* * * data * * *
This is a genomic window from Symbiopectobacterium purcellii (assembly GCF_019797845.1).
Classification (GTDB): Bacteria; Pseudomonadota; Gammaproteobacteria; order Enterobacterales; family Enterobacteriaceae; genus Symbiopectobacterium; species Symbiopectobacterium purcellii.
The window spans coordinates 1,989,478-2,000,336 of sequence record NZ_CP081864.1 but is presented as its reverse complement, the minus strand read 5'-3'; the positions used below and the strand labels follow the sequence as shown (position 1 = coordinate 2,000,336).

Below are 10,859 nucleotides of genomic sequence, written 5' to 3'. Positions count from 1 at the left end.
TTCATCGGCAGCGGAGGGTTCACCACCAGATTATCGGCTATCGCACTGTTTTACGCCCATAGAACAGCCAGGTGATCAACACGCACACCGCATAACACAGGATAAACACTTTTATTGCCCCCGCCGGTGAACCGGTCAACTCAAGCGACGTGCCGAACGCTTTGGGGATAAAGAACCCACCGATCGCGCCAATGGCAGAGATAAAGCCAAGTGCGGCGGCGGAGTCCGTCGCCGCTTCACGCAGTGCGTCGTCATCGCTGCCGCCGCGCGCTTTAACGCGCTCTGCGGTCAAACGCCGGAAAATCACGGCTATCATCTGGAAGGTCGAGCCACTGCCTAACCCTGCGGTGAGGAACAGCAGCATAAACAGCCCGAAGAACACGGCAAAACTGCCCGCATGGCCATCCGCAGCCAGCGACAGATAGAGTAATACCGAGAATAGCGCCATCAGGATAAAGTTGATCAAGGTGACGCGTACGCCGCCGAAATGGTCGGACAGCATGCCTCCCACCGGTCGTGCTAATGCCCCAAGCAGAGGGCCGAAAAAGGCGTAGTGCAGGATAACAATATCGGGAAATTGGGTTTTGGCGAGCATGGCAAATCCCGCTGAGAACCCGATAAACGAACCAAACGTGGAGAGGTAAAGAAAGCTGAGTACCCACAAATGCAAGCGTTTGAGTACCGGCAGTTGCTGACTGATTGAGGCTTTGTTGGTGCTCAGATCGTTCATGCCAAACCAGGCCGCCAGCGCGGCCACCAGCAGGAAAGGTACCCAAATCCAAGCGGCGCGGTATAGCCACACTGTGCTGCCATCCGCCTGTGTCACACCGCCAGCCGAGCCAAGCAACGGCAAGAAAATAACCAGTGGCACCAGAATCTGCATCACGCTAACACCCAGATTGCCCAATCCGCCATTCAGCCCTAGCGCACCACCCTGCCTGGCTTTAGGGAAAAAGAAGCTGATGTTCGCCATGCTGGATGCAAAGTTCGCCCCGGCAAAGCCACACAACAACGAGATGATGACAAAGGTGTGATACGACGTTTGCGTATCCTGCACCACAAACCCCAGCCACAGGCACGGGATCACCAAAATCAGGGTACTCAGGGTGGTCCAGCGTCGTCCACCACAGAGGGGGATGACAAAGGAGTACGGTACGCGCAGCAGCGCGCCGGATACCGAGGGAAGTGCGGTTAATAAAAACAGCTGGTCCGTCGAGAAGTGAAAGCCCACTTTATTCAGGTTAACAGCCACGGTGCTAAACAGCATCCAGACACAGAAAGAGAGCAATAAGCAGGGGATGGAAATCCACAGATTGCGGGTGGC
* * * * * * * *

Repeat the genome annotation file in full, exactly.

This is a genomic window from Symbiopectobacterium purcellii (assembly GCF_019797845.1).
Classification (GTDB): Bacteria; Pseudomonadota; Gammaproteobacteria; order Enterobacterales; family Enterobacteriaceae; genus Symbiopectobacterium; species Symbiopectobacterium purcellii.
The window spans coordinates 1,989,478-2,000,336 of sequence record NZ_CP081864.1 but is presented as its reverse complement, the minus strand read 5'-3'; the positions used below and the strand labels follow the sequence as shown (position 1 = coordinate 2,000,336).

Below are 10,859 nucleotides of genomic sequence, written 5' to 3'. Positions count from 1 at the left end.
TTCATCGGCAGCGGAGGGTTCACCACCAGATTATCGGCTATCGCACTGTTTTACGCCCATAGAACAGCCAGGTGATCAACACGCACACCGCATAACACAGGATAAACACTTTTATTGCCCCCGCCGGTGAACCGGTCAACTCAAGCGACGTGCCGAACGCTTTGGGGATAAAGAACCCACCGATCGCGCCAATGGCAGAGATAAAGCCAAGTGCGGCGGCGGAGTCCGTCGCCGCTTCACGCAGTGCGTCGTCATCGCTGCCGCCGCGCGCTTTAACGCGCTCTGCGGTCAAACGCCGGAAAATCACGGCTATCATCTGGAAGGTCGAGCCACTGCCTAACCCTGCGGTGAGGAACAGCAGCATAAACAGCCCGAAGAACACGGCAAAACTGCCCGCATGGCCATCCGCAGCCAGCGACAGATAGAGTAATACCGAGAATAGCGCCATCAGGATAAAGTTGATCAAGGTGACGCGTACGCCGCCGAAATGGTCGGACAGCATGCCTCCCACCGGTCGTGCTAATGCCCCAAGCAGAGGGCCGAAAAAGGCGTAGTGCAGGATAACAATATCGGGAAATTGGGTTTTGGCGAGCATGGCAAATCCCGCTGAGAACCCGATAAACGAACCAAACGTGGAGAGGTAAAGAAAGCTGAGTACCCACAAATGCAAGCGTTTGAGTACCGGCAGTTGCTGACTGATTGAGGCTTTGTTGGTGCTCAGATCGTTCATGCCAAACCAGGCCGCCAGCGCGGCCACCAGCAGGAAAGGTACCCAAATCCAAGCGGCGCGGTATAGCCACACTGTGCTGCCATCCGCCTGTGTCACACCGCCAGCCGAGCCAAGCAACGGCAAGAAAATAACCAGTGGCACCAGAATCTGCATCACGCTAACACCCAGATTGCCCAATCCGCCATTCAGCCCTAGCGCACCACCCTGCCTGGCTTTAGGGAAAAAGAAGCTGATGTTCGCCATGCTGGATGCAAAGTTCGCCCCGGCAAAGCCACACAACAACGAGATGATGACAAAGGTGTGATACGACGTTTGCGTATCCTGCACCACAAACCCCAGCCACAGGCACGGGATCACCAAAATCAGGGTACTCAGGGTGGTCCAGCGTCGTCCACCACAGAGGGGGATGACAAAGGAGTACGGTACGCGCAGCAGCGCGCCGGATACCGAGGGAAGTGCGGTTAATAAAAACAGCTGGTCCGTCGAGAAGTGAAAGCCCACTTTATTCAGGTTAACAGCCACGGTGCTAAACAGCATCCAGACACAGAAAGAGAGCAATAAGCAGGGGATGGAAATCCACAGATTGCGGGTGGC